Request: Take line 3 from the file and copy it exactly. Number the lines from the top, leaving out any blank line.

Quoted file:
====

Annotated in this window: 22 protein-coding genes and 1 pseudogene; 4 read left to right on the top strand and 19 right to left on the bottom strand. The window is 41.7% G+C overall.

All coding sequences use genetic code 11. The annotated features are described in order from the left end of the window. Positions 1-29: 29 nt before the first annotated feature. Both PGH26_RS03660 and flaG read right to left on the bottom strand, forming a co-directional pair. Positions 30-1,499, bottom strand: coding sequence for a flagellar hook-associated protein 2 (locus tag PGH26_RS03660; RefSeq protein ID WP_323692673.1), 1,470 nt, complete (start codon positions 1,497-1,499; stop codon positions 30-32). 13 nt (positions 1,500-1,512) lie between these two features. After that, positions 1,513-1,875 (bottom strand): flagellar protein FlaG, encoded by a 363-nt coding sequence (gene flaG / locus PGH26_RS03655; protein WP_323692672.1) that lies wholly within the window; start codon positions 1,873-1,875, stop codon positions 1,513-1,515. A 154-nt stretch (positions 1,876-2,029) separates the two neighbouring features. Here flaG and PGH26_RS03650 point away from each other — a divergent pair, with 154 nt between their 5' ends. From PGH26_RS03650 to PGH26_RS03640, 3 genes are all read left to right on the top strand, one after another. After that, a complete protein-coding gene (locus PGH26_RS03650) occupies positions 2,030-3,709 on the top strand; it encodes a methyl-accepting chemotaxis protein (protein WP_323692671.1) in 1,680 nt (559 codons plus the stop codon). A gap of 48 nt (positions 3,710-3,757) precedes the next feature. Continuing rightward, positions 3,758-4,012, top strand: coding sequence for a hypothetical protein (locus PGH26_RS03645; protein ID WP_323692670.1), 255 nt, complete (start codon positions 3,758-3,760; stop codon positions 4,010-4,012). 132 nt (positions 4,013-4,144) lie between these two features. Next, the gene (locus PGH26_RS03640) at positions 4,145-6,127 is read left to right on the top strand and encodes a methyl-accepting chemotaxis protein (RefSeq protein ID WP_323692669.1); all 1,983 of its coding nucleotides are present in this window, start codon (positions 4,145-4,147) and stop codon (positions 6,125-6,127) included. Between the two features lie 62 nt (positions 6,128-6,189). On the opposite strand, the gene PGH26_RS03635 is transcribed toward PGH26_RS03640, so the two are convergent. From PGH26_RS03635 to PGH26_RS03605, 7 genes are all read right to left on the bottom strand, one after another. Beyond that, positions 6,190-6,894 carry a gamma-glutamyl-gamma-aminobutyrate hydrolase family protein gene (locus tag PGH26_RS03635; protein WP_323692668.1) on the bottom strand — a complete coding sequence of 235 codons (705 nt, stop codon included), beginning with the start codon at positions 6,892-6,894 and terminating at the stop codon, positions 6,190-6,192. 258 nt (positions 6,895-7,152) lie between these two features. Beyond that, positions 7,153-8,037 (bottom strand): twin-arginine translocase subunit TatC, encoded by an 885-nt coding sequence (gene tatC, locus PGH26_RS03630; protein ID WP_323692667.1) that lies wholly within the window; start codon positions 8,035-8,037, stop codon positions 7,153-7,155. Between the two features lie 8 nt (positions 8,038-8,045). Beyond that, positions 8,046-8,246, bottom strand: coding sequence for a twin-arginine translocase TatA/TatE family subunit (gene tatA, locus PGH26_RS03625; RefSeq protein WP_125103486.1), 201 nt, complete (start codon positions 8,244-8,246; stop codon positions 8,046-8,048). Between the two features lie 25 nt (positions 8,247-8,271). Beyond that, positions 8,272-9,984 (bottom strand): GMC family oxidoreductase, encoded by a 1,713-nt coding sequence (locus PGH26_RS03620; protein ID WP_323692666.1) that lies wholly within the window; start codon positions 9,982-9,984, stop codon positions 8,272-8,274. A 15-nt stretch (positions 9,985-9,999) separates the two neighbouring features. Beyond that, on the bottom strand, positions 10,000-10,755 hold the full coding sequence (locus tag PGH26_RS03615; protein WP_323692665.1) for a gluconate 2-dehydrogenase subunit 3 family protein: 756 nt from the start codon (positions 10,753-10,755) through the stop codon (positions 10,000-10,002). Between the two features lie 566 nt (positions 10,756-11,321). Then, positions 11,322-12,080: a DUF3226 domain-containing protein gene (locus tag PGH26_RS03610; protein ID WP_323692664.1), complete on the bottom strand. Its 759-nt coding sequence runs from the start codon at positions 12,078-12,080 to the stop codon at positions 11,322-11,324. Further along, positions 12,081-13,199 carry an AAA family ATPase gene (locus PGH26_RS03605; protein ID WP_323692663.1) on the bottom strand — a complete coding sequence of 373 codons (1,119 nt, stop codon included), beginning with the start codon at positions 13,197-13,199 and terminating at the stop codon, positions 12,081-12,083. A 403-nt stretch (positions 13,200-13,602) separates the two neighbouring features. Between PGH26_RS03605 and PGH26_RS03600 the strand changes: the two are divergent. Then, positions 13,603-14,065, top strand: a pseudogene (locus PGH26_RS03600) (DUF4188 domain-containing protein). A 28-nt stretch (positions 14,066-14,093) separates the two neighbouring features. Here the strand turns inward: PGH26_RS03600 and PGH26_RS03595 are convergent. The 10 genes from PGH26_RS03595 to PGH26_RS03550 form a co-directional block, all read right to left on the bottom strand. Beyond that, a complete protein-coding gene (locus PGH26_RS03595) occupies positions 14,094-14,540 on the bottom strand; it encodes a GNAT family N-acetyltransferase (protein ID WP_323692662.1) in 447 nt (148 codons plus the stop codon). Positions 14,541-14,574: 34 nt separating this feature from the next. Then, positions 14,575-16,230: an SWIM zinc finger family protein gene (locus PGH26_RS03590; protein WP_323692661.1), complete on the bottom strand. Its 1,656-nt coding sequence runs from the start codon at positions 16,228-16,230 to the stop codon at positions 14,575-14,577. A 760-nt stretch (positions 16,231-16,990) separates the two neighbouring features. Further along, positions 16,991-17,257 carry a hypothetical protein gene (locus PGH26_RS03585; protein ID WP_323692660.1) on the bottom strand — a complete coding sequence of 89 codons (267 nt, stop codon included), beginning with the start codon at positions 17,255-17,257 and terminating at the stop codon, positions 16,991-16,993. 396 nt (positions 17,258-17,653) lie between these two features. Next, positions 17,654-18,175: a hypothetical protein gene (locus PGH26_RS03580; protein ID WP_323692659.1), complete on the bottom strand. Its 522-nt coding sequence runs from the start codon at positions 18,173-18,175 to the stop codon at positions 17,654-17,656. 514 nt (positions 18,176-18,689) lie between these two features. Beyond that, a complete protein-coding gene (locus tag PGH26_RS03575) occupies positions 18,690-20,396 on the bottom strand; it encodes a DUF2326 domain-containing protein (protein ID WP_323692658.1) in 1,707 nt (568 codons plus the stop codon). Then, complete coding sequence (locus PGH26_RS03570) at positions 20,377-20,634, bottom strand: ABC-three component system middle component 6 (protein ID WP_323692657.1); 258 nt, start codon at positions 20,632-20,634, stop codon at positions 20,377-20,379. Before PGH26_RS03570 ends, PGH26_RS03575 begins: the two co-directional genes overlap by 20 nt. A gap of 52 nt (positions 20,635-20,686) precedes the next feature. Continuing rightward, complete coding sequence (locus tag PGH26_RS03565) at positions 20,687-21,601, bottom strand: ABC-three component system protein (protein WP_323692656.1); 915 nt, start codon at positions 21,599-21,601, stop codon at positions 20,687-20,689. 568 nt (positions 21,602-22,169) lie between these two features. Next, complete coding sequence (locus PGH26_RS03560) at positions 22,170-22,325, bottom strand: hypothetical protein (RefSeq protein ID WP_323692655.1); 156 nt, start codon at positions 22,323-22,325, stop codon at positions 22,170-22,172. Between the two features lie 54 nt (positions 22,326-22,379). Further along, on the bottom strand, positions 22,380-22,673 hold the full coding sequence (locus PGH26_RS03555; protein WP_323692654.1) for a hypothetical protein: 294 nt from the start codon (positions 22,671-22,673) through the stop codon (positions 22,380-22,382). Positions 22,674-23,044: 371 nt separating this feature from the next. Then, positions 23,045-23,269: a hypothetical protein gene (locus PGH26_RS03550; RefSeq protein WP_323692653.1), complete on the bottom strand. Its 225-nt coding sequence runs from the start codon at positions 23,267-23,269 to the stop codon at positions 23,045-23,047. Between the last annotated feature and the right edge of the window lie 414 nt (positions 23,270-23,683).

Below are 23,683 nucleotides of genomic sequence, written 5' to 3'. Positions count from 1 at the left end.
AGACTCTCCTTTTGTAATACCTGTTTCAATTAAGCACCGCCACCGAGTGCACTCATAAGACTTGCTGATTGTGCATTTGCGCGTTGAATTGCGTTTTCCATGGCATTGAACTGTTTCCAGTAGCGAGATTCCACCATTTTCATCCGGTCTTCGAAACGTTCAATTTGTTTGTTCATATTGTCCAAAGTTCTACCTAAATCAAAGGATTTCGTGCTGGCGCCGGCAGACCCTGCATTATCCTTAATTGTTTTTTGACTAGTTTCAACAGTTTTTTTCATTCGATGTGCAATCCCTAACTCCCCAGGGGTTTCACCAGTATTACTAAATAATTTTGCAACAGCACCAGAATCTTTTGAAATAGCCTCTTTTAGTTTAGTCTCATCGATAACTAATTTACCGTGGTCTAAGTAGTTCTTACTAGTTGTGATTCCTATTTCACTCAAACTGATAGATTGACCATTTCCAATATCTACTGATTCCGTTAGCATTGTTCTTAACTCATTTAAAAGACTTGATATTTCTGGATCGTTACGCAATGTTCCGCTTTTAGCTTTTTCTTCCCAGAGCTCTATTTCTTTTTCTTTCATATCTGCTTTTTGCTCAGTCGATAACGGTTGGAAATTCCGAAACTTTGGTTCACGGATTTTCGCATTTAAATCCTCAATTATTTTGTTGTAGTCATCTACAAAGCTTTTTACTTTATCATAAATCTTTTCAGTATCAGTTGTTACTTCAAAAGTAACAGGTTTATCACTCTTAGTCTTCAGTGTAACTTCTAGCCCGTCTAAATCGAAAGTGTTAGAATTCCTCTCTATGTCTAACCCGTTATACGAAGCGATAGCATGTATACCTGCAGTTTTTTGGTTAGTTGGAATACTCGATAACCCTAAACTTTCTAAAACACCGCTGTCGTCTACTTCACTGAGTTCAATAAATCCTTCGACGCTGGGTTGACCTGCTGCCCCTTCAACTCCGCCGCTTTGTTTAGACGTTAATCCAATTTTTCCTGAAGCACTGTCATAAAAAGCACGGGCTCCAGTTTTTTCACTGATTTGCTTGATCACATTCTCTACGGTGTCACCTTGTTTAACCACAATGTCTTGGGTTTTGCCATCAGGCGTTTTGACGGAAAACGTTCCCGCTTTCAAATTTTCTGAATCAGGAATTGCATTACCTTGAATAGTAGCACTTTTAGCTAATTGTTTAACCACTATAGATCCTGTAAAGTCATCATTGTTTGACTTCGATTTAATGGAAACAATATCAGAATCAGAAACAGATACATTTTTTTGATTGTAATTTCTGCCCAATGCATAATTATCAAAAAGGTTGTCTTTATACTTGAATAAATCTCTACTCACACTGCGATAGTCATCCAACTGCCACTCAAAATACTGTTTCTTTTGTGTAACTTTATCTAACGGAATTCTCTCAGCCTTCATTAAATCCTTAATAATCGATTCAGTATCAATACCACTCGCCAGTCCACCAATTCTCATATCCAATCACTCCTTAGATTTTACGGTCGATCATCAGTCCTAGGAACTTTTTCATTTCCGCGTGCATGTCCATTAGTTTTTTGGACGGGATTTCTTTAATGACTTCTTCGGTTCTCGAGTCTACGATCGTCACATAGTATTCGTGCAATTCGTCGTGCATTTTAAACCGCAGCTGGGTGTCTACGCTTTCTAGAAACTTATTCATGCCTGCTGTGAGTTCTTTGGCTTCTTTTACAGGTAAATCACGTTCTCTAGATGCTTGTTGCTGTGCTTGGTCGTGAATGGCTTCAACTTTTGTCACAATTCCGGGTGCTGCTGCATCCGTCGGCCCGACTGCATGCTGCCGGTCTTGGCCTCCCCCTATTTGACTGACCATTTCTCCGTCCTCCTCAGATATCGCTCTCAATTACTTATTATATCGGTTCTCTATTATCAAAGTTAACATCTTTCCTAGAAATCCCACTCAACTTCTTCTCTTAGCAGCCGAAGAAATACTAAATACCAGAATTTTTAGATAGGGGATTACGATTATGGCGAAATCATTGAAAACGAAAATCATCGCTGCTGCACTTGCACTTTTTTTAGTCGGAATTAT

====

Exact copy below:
Below are 23,683 nucleotides of genomic sequence, written 5' to 3'. Positions count from 1 at the left end.